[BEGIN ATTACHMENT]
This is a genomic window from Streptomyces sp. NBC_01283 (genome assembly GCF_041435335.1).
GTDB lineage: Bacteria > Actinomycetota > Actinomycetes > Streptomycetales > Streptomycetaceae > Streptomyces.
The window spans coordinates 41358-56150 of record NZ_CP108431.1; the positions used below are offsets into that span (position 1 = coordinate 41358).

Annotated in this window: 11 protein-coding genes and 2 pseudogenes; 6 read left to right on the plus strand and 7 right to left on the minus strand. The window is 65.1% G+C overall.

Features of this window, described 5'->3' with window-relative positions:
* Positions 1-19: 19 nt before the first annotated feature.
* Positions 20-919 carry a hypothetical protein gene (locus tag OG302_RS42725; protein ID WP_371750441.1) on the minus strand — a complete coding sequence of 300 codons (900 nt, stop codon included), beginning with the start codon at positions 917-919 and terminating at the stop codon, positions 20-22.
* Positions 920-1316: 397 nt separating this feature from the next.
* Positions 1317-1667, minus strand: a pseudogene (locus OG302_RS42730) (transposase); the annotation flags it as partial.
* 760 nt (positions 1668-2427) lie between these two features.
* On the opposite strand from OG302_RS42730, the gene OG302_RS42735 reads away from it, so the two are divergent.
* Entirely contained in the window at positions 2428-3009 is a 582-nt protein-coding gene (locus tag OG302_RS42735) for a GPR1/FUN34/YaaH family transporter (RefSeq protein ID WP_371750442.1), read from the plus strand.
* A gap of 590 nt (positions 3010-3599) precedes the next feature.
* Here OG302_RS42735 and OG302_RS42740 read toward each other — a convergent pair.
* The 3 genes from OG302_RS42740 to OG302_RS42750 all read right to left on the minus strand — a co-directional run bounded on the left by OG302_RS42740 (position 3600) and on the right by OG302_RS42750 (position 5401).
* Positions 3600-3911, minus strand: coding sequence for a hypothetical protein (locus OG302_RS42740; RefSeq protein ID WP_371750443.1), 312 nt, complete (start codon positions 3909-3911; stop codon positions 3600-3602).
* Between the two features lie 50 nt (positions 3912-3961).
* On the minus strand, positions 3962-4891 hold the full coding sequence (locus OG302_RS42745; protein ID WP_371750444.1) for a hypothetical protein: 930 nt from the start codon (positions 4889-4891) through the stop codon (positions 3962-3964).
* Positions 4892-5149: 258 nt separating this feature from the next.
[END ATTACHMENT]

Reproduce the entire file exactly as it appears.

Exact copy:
This is a genomic window from Streptomyces sp. NBC_01283 (genome assembly GCF_041435335.1).
GTDB lineage: Bacteria > Actinomycetota > Actinomycetes > Streptomycetales > Streptomycetaceae > Streptomyces.
The window spans coordinates 41358-56150 of record NZ_CP108431.1; the positions used below are offsets into that span (position 1 = coordinate 41358).

Annotated in this window: 11 protein-coding genes and 2 pseudogenes; 6 read left to right on the plus strand and 7 right to left on the minus strand. The window is 65.1% G+C overall.

Features of this window, described 5'->3' with window-relative positions:
* Positions 1-19: 19 nt before the first annotated feature.
* Positions 20-919 carry a hypothetical protein gene (locus tag OG302_RS42725; protein ID WP_371750441.1) on the minus strand — a complete coding sequence of 300 codons (900 nt, stop codon included), beginning with the start codon at positions 917-919 and terminating at the stop codon, positions 20-22.
* Positions 920-1316: 397 nt separating this feature from the next.
* Positions 1317-1667, minus strand: a pseudogene (locus OG302_RS42730) (transposase); the annotation flags it as partial.
* 760 nt (positions 1668-2427) lie between these two features.
* On the opposite strand from OG302_RS42730, the gene OG302_RS42735 reads away from it, so the two are divergent.
* Entirely contained in the window at positions 2428-3009 is a 582-nt protein-coding gene (locus tag OG302_RS42735) for a GPR1/FUN34/YaaH family transporter (RefSeq protein ID WP_371750442.1), read from the plus strand.
* A gap of 590 nt (positions 3010-3599) precedes the next feature.
* Here OG302_RS42735 and OG302_RS42740 read toward each other — a convergent pair.
* The 3 genes from OG302_RS42740 to OG302_RS42750 all read right to left on the minus strand — a co-directional run bounded on the left by OG302_RS42740 (position 3600) and on the right by OG302_RS42750 (position 5401).
* Positions 3600-3911, minus strand: coding sequence for a hypothetical protein (locus OG302_RS42740; RefSeq protein ID WP_371750443.1), 312 nt, complete (start codon positions 3909-3911; stop codon positions 3600-3602).
* Between the two features lie 50 nt (positions 3912-3961).
* On the minus strand, positions 3962-4891 hold the full coding sequence (locus OG302_RS42745; protein ID WP_371750444.1) for a hypothetical protein: 930 nt from the start codon (positions 4889-4891) through the stop codon (positions 3962-3964).
* Positions 4892-5149: 258 nt separating this feature from the next.